“What Power do we have over assailants today?”: Violence and Jewish Courts in High Medieval Europe
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This study considers violent conflicts and their resolutions within the Jewish communities of Northern France and Germany during the twelfth and thirteenth centuries. Based primarily on Jewish legal sources, it places Jewish courts and the conflicts they mediated in the context of contemporaneous European institutions, and recognizes that Jews, as Europeans, frequently used violence as a means to achieve their ends. Through the application of the methods of legal anthropology and reception history to Jewish legal sources, especially responsa, I argue that Jewish courts in the twelfth and thirteenth centuries in north and central Europe functioned primarily as mediators between parties who came to them by choice, rather than as coercive institutions of a Jewish community that functioned as a quasi-state. They were frequently informal bodies, convened for the purpose of resolving a particular dispute, and even when they were standing bodies they rarely had the power to compel obedience.________________ This dissertation shows that the Jews of Northern France and Germany routinely engaged in activities that flouted rabbinic norms and took part in violent disputes with each other. It also recognizes that Jewish courts in Europe resembled other European courts. How-ever, they were in a losing competition with non- Jewish courts. Jewish communities were subject to territorial authorities, which were increasingly imposing their power within their territories throughout the twelfth and thirteenth centuries and creating structures through which that power could be exercised.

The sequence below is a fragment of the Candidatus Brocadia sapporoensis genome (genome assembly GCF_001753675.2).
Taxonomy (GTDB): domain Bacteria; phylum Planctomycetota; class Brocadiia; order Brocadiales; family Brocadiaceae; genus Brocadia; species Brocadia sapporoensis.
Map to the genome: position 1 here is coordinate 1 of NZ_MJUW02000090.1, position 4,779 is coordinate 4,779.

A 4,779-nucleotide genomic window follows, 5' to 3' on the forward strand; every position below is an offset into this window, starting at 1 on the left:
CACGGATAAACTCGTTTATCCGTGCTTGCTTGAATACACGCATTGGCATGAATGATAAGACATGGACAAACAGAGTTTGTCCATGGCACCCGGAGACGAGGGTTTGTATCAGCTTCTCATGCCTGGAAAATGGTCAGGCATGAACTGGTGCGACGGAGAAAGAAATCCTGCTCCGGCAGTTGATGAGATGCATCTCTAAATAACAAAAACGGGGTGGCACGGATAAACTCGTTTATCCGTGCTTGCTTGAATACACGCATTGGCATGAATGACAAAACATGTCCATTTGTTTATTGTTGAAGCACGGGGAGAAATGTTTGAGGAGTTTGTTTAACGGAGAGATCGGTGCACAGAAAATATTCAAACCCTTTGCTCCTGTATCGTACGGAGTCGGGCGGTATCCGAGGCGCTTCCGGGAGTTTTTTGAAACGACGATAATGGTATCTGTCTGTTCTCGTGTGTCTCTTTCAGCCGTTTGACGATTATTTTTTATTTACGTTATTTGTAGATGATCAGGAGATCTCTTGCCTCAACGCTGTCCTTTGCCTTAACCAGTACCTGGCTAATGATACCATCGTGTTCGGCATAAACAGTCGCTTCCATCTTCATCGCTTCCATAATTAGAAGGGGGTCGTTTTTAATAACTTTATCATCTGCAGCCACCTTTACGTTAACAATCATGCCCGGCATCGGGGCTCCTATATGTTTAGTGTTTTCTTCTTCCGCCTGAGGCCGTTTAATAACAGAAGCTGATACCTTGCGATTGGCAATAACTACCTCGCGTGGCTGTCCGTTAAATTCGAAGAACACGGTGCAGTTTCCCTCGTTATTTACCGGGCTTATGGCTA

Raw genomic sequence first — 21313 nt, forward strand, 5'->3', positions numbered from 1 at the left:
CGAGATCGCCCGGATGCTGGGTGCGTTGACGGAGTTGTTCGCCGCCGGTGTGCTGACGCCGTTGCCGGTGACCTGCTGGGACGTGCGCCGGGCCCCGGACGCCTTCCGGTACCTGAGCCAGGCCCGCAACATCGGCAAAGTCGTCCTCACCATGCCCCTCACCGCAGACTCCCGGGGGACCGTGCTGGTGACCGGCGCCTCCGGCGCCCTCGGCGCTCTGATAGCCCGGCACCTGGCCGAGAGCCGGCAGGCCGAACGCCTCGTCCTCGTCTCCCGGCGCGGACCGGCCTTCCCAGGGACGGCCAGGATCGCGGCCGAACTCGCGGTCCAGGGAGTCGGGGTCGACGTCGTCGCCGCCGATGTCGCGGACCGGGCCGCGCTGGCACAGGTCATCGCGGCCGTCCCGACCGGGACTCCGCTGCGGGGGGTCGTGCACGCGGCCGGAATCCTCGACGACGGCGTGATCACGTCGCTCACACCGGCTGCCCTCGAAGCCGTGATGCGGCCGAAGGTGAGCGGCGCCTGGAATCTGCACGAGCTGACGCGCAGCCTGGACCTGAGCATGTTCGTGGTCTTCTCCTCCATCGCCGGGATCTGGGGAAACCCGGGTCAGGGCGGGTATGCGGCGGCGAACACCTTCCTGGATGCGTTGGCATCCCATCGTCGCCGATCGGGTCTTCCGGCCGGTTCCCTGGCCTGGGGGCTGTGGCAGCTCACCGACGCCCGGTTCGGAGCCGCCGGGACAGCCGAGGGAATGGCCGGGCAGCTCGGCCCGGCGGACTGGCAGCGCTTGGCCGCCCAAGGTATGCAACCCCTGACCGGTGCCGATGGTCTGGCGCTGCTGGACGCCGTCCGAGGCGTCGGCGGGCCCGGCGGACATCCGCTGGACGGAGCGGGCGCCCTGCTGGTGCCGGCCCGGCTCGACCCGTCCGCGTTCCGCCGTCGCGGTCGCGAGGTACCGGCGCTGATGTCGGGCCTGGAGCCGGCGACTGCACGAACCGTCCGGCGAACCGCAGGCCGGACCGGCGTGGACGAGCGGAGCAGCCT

Doctoral dissertation, Ph.D. (Jewish Studies), Bernard Revel Graduate School. Opt-Out: For access, please contact: email@example.com